SPENCER H. BIBLE, Arts & Entertainment Editor
It’s 2 a.m. You’re tired but can’t sleep. You head to the lounge and catch the second run of Adult Swim programming, or some basic cable re-runs of Seinfeld. It just so happens that it’s the “Broodwich” or “The Hamptons,” whatever you find so irresistible that you crack up, and give it a good guffaw.
But then the laughs are over, the room is quiet except for the TV and bare feet shuffling out of the bathroom. The late night piddler peeks in to see where the party’s at. It’s an awkward exchange: you sitting alone sprawled out on the couch. They, all too aware you’re a sociopath, laughing to yourself in the awful brick room. You give a half hearted, “uh hey,” but the damage is done. They deny eye contact and shuffle off back to their room trying to ignore what they just saw.
And that’s the best-case scenario. Worse still:
“What’s so funny?”
“Oh, um George has a small penis.”
“He was in the pool…”
Way to go tiger. Really cleared that up.
It’s weird to laugh out loud when you’re alone. It’s the yin to farting in public’s yang.
The Internet hasn’t made this any easier. There’s a perceived solitude when trolling the web. I know I’m not the only one that has laughed openly in the library, realized I’m making a sound, and began subtly (not really) looking over my shoulder suddenly worrying I’m breathing too heavily.
We’re not supposed to interact viscerally with computer screens. It’s passive, just like late night television, and reacting to passive media is weird.
I used to read a lot of Cracked. My friends and I referenced articles (screw it, I still do) in casual conversation, because the opinions of the Cracked writers were provocative, and in an incredibly readable format. My interactions with the Internet go through phases. There’s a humor site that’s vogue at the time, then eventually I move on and find something else. Cracked was my go to for a while, so it was surreal when I saw Michael Swaim, Cracked contributor and writer, drinking a Hopaliscious at the C-Haus.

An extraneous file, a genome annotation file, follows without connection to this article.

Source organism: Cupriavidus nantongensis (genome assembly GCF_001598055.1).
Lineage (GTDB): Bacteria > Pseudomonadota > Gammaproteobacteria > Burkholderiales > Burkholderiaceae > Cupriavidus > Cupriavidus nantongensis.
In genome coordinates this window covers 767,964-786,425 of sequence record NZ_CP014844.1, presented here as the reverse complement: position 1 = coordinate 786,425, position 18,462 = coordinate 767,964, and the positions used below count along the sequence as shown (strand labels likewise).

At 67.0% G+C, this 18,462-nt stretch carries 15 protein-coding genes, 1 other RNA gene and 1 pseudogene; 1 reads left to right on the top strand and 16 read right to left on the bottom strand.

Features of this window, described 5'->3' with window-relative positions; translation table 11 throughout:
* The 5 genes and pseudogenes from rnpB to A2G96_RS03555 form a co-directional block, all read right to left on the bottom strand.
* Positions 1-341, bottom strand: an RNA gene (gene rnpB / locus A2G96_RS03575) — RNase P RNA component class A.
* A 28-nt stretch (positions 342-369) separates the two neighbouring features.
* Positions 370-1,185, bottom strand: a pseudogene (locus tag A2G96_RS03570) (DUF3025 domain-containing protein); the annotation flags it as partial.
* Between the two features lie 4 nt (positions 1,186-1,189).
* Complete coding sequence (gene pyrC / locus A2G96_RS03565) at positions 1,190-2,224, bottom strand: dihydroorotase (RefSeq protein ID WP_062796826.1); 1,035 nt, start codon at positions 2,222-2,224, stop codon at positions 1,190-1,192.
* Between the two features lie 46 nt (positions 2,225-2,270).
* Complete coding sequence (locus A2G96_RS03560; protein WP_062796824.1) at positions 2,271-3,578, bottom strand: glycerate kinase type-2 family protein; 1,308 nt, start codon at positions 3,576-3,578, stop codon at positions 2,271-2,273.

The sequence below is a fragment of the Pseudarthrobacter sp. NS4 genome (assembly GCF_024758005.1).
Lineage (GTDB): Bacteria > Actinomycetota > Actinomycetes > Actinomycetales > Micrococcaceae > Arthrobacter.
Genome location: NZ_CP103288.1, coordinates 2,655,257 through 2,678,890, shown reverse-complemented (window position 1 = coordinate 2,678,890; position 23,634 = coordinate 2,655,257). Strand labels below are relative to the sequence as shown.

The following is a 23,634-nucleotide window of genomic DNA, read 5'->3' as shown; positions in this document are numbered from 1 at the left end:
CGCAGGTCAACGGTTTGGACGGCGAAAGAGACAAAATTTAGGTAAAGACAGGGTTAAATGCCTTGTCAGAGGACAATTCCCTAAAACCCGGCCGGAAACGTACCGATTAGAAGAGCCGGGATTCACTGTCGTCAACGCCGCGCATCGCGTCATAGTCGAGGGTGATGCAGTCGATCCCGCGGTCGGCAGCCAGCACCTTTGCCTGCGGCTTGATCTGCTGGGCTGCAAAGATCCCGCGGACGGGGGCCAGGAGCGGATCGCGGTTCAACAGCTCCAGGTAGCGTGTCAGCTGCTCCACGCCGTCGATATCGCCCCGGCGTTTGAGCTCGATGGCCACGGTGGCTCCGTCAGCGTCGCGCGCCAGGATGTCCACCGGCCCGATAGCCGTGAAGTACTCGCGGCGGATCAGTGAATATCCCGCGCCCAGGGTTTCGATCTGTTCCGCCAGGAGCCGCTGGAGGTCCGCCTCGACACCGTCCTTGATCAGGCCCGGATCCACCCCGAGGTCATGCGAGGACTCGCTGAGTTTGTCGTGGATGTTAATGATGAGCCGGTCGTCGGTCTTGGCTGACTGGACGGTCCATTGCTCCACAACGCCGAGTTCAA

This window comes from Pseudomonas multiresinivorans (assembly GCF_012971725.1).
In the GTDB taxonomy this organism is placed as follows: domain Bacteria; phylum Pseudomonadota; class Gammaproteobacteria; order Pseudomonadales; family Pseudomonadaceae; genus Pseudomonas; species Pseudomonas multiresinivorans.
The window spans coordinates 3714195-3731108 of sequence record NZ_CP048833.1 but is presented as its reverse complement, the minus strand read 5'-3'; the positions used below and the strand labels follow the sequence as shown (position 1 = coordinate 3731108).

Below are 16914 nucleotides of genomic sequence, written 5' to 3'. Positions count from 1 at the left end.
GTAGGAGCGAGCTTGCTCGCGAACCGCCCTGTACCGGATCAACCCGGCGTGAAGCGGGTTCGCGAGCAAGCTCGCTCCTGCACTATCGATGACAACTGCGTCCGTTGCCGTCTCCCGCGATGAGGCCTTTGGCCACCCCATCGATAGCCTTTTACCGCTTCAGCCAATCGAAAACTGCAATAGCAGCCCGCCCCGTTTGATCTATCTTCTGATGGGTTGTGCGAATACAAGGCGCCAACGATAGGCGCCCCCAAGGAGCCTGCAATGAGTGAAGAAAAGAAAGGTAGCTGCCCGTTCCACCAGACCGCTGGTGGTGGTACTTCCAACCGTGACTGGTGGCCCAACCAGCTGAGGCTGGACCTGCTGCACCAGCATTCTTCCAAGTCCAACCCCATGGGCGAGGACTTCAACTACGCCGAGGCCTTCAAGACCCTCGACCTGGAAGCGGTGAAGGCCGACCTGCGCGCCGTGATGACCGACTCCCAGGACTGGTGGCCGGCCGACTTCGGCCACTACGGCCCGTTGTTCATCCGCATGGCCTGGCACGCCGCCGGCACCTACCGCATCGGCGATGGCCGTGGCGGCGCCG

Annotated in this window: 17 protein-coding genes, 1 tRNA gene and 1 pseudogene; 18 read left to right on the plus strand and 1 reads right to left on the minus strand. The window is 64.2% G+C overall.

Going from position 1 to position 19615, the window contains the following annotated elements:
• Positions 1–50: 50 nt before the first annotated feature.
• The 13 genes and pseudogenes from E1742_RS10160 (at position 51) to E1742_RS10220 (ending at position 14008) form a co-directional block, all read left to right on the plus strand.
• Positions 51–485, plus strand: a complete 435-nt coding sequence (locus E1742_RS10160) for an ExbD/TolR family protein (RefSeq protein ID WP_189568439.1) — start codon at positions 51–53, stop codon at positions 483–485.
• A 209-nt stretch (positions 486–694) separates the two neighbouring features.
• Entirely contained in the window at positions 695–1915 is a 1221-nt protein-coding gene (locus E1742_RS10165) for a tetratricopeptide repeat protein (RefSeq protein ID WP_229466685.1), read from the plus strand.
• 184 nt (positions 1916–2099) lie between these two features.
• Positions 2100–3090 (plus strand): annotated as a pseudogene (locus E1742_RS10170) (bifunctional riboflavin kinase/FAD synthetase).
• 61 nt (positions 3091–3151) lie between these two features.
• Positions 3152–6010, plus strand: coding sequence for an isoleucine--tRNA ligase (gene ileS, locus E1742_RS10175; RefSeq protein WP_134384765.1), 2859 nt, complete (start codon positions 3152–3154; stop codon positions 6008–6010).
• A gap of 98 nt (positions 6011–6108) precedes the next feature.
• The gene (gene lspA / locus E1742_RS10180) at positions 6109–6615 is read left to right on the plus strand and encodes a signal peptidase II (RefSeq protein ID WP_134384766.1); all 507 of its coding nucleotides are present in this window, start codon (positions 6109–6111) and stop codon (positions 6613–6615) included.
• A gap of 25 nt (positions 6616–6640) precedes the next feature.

I had to text my friends from home. “DUDE, TOUCH HIM,” and “Tell him he’s the best on Cracked by far!” were a few of the quick replies. I was oddly star-struck. Swaim was a regular thirty something having a brew, but I had known him for years as an Internet persona. He has talent. The Cracked team turns out a lot of material, and nothing is harder than being funny under pressure.
He was pleasant: we talked a little about writing and the sci-fi novel he’s been working on for his entire life. It was cool, and I think it’s a nice feather in our cap that Cracked’s road show premiere was at our school. Thanks to everyone who was involved with setting it up, and for those of you who came out on Saturday night, I hope you enjoyed yourselves.
Too bad that the Internet’s just a passing fad. My man in the know tells me it’s all about